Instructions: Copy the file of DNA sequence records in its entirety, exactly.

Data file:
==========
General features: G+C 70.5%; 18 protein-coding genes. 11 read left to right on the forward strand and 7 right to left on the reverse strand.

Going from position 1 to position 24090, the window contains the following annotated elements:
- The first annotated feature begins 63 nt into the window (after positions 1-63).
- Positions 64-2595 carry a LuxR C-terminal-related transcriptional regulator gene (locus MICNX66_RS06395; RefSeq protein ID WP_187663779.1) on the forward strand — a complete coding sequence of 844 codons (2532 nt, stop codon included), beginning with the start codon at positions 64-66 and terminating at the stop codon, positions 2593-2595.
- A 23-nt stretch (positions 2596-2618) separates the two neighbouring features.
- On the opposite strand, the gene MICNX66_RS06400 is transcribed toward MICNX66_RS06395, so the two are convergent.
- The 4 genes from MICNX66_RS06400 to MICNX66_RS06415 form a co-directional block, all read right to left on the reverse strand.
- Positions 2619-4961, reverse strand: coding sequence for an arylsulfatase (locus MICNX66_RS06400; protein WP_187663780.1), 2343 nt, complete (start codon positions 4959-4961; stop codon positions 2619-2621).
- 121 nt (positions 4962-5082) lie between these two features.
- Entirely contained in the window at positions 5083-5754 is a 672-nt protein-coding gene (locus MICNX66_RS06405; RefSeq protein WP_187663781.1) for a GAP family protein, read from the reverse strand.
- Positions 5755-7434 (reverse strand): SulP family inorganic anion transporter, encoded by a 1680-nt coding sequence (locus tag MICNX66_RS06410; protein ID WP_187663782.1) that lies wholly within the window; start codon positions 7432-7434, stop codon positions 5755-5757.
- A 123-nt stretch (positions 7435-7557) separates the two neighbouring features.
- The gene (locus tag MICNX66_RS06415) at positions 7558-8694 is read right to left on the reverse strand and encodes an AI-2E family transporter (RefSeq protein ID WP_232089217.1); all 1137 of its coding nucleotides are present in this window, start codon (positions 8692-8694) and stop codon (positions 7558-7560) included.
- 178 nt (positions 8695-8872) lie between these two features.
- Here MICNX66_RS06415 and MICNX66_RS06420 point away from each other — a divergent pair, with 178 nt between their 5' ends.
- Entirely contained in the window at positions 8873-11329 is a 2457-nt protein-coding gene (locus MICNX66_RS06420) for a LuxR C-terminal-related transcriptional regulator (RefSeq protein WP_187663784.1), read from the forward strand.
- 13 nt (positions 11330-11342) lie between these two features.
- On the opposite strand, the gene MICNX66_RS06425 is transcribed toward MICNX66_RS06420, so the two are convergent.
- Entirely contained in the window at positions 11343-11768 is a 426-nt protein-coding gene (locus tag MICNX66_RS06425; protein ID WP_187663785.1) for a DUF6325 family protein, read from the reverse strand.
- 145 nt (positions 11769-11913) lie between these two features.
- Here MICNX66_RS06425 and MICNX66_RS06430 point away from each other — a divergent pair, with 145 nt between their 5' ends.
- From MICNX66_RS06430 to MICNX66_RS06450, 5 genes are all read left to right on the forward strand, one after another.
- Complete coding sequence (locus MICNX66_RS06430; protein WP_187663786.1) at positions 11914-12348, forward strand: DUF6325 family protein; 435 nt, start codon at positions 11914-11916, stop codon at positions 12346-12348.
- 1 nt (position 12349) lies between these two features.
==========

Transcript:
General features: G+C 70.5%; 18 protein-coding genes. 11 read left to right on the forward strand and 7 right to left on the reverse strand.

Going from position 1 to position 24090, the window contains the following annotated elements:
- The first annotated feature begins 63 nt into the window (after positions 1-63).
- Positions 64-2595 carry a LuxR C-terminal-related transcriptional regulator gene (locus MICNX66_RS06395; RefSeq protein ID WP_187663779.1) on the forward strand — a complete coding sequence of 844 codons (2532 nt, stop codon included), beginning with the start codon at positions 64-66 and terminating at the stop codon, positions 2593-2595.
- A 23-nt stretch (positions 2596-2618) separates the two neighbouring features.
- On the opposite strand, the gene MICNX66_RS06400 is transcribed toward MICNX66_RS06395, so the two are convergent.
- The 4 genes from MICNX66_RS06400 to MICNX66_RS06415 form a co-directional block, all read right to left on the reverse strand.
- Positions 2619-4961, reverse strand: coding sequence for an arylsulfatase (locus MICNX66_RS06400; protein WP_187663780.1), 2343 nt, complete (start codon positions 4959-4961; stop codon positions 2619-2621).
- 121 nt (positions 4962-5082) lie between these two features.
- Entirely contained in the window at positions 5083-5754 is a 672-nt protein-coding gene (locus MICNX66_RS06405; RefSeq protein WP_187663781.1) for a GAP family protein, read from the reverse strand.
- Positions 5755-7434 (reverse strand): SulP family inorganic anion transporter, encoded by a 1680-nt coding sequence (locus tag MICNX66_RS06410; protein ID WP_187663782.1) that lies wholly within the window; start codon positions 7432-7434, stop codon positions 5755-5757.
- A 123-nt stretch (positions 7435-7557) separates the two neighbouring features.
- The gene (locus tag MICNX66_RS06415) at positions 7558-8694 is read right to left on the reverse strand and encodes an AI-2E family transporter (RefSeq protein ID WP_232089217.1); all 1137 of its coding nucleotides are present in this window, start codon (positions 8692-8694) and stop codon (positions 7558-7560) included.
- 178 nt (positions 8695-8872) lie between these two features.
- Here MICNX66_RS06415 and MICNX66_RS06420 point away from each other — a divergent pair, with 178 nt between their 5' ends.
- Entirely contained in the window at positions 8873-11329 is a 2457-nt protein-coding gene (locus MICNX66_RS06420) for a LuxR C-terminal-related transcriptional regulator (RefSeq protein WP_187663784.1), read from the forward strand.
- 13 nt (positions 11330-11342) lie between these two features.
- On the opposite strand, the gene MICNX66_RS06425 is transcribed toward MICNX66_RS06420, so the two are convergent.
- Entirely contained in the window at positions 11343-11768 is a 426-nt protein-coding gene (locus tag MICNX66_RS06425; protein ID WP_187663785.1) for a DUF6325 family protein, read from the reverse strand.
- 145 nt (positions 11769-11913) lie between these two features.
- Here MICNX66_RS06425 and MICNX66_RS06430 point away from each other — a divergent pair, with 145 nt between their 5' ends.
- From MICNX66_RS06430 to MICNX66_RS06450, 5 genes are all read left to right on the forward strand, one after another.
- Complete coding sequence (locus MICNX66_RS06430; protein WP_187663786.1) at positions 11914-12348, forward strand: DUF6325 family protein; 435 nt, start codon at positions 11914-11916, stop codon at positions 12346-12348.
- 1 nt (position 12349) lies between these two features.